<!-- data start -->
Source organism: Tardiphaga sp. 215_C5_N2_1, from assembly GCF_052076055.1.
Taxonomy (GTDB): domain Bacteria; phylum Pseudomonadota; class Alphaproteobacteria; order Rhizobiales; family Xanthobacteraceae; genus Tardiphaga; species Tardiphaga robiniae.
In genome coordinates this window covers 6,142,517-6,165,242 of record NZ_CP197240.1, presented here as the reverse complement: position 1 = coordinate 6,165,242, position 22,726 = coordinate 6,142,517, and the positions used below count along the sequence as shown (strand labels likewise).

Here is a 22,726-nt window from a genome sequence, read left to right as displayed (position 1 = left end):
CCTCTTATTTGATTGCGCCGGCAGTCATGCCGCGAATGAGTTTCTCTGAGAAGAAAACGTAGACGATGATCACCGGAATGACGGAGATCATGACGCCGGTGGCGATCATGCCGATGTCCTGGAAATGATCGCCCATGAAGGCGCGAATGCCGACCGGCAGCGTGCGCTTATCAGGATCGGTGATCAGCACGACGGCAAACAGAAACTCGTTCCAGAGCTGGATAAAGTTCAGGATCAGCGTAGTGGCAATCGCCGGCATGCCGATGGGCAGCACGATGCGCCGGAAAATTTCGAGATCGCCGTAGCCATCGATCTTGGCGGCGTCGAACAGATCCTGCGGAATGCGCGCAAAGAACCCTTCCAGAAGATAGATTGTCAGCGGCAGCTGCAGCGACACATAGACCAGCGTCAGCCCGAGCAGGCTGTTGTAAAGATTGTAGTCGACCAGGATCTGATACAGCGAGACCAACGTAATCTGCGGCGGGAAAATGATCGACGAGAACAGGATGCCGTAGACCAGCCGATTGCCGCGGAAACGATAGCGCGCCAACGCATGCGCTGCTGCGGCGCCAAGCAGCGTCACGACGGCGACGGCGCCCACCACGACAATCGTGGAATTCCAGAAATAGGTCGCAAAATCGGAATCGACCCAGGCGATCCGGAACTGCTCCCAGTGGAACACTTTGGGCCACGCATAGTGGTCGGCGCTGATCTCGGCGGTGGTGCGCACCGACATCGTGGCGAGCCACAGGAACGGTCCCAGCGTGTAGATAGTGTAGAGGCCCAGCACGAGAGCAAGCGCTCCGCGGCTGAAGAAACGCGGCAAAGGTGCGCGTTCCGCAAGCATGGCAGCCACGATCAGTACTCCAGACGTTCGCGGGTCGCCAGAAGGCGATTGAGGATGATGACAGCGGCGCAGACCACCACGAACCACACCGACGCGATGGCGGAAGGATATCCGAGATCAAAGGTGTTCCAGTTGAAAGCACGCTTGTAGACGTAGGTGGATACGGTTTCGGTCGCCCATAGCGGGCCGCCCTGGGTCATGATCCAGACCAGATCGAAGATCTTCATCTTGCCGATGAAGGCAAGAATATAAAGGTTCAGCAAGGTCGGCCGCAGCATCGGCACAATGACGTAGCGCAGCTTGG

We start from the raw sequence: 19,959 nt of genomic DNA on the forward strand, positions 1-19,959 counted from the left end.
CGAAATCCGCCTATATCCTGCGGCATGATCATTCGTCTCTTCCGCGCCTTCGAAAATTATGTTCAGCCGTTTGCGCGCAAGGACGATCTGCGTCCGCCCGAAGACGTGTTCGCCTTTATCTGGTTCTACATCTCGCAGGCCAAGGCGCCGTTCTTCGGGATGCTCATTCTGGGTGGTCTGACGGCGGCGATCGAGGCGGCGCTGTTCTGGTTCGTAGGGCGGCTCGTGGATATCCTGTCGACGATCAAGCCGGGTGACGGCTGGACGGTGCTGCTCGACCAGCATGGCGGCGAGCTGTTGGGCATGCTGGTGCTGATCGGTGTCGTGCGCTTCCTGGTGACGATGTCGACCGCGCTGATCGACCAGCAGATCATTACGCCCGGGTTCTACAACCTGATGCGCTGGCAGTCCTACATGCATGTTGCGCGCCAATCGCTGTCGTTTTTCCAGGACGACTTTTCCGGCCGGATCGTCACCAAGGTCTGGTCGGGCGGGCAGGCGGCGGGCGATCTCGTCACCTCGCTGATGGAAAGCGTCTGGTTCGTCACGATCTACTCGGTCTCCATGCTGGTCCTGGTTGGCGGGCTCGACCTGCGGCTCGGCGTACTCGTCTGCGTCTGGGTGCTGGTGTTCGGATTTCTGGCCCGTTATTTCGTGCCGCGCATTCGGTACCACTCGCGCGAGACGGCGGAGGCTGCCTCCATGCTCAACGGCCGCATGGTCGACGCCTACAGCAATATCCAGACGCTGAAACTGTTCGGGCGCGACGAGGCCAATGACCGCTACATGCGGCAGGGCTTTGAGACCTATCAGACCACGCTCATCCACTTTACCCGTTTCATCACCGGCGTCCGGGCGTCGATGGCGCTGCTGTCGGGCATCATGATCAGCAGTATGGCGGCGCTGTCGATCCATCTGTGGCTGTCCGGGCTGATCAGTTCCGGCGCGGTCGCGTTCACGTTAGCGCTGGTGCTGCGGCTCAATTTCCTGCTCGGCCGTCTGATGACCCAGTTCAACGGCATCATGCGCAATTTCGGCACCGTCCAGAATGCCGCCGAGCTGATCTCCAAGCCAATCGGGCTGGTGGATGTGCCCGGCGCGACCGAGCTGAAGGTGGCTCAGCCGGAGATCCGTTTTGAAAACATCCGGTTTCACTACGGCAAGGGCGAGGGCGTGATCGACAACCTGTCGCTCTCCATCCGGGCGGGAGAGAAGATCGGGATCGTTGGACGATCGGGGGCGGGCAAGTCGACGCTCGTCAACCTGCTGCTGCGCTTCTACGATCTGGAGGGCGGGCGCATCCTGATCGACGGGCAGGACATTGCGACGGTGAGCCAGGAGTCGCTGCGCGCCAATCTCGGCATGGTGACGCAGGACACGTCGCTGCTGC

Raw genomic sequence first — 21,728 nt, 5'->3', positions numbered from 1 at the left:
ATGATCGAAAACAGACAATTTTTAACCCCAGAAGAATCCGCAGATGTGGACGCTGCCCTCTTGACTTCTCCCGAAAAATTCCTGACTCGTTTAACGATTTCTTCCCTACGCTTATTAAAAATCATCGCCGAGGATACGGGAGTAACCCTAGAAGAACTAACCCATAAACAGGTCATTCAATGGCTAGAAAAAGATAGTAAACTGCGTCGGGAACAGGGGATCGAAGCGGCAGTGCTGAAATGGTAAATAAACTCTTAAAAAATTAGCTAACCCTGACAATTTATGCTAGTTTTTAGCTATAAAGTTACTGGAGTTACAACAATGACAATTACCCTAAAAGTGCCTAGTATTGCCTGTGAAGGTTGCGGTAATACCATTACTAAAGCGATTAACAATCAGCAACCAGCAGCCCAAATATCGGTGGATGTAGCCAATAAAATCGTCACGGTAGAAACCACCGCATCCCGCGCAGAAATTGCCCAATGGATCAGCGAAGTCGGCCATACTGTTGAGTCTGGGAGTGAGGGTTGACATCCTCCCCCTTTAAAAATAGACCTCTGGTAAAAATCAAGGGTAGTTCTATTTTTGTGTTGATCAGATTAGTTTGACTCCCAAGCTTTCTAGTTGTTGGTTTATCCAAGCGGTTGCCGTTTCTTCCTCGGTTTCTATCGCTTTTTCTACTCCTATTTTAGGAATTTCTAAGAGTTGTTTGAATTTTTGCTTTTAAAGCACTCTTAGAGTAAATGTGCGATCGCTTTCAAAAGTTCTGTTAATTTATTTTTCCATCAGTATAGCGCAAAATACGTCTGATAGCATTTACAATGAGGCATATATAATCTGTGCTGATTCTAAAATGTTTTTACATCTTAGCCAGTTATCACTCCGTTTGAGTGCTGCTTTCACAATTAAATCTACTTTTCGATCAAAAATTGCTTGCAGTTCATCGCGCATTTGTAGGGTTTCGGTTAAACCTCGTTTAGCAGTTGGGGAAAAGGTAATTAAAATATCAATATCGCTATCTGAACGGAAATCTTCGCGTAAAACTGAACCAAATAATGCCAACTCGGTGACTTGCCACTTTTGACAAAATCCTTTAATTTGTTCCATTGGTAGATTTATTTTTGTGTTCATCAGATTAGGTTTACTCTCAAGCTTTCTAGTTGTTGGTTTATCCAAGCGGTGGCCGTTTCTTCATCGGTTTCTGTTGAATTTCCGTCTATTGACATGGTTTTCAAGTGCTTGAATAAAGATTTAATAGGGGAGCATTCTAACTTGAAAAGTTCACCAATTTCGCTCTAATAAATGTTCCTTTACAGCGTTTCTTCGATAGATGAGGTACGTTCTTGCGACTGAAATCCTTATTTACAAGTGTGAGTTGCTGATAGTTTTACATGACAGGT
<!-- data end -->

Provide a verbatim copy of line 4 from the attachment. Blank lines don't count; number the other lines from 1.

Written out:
Here is a 22,726-nt window from a genome sequence, read left to right as displayed (position 1 = left end):